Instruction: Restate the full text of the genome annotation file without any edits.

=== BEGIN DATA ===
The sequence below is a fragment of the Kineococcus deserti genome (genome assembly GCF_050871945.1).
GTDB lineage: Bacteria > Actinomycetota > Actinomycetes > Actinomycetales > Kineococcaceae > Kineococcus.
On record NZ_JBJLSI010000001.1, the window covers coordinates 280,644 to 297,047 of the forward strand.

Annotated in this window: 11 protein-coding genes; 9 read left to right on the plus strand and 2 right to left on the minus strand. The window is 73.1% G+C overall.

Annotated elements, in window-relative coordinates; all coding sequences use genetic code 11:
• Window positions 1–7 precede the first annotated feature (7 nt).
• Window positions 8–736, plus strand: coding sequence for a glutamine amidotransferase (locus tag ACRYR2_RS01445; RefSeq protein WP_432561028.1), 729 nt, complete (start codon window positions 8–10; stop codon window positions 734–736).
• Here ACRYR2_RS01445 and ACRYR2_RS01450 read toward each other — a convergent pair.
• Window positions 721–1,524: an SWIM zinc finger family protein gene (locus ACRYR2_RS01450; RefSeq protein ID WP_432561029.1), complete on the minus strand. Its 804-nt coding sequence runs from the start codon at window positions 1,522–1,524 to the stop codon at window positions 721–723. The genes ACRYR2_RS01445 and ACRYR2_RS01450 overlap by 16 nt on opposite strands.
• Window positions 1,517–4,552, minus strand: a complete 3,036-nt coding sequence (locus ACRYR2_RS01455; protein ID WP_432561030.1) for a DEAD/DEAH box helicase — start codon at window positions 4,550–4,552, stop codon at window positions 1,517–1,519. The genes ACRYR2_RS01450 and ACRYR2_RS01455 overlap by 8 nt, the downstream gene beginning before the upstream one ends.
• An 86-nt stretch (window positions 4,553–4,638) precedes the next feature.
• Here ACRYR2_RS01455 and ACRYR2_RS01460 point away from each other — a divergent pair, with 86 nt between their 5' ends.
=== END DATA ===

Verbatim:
The sequence below is a fragment of the Kineococcus deserti genome (genome assembly GCF_050871945.1).
GTDB lineage: Bacteria > Actinomycetota > Actinomycetes > Actinomycetales > Kineococcaceae > Kineococcus.
On record NZ_JBJLSI010000001.1, the window covers coordinates 280,644 to 297,047 of the forward strand.

Annotated in this window: 11 protein-coding genes; 9 read left to right on the plus strand and 2 right to left on the minus strand. The window is 73.1% G+C overall.

Annotated elements, in window-relative coordinates; all coding sequences use genetic code 11:
• Window positions 1–7 precede the first annotated feature (7 nt).
• Window positions 8–736, plus strand: coding sequence for a glutamine amidotransferase (locus tag ACRYR2_RS01445; RefSeq protein WP_432561028.1), 729 nt, complete (start codon window positions 8–10; stop codon window positions 734–736).
• Here ACRYR2_RS01445 and ACRYR2_RS01450 read toward each other — a convergent pair.
• Window positions 721–1,524: an SWIM zinc finger family protein gene (locus ACRYR2_RS01450; RefSeq protein ID WP_432561029.1), complete on the minus strand. Its 804-nt coding sequence runs from the start codon at window positions 1,522–1,524 to the stop codon at window positions 721–723. The genes ACRYR2_RS01445 and ACRYR2_RS01450 overlap by 16 nt on opposite strands.
• Window positions 1,517–4,552, minus strand: a complete 3,036-nt coding sequence (locus ACRYR2_RS01455; protein ID WP_432561030.1) for a DEAD/DEAH box helicase — start codon at window positions 4,550–4,552, stop codon at window positions 1,517–1,519. The genes ACRYR2_RS01450 and ACRYR2_RS01455 overlap by 8 nt, the downstream gene beginning before the upstream one ends.
• An 86-nt stretch (window positions 4,553–4,638) precedes the next feature.
• Here ACRYR2_RS01455 and ACRYR2_RS01460 point away from each other — a divergent pair, with 86 nt between their 5' ends.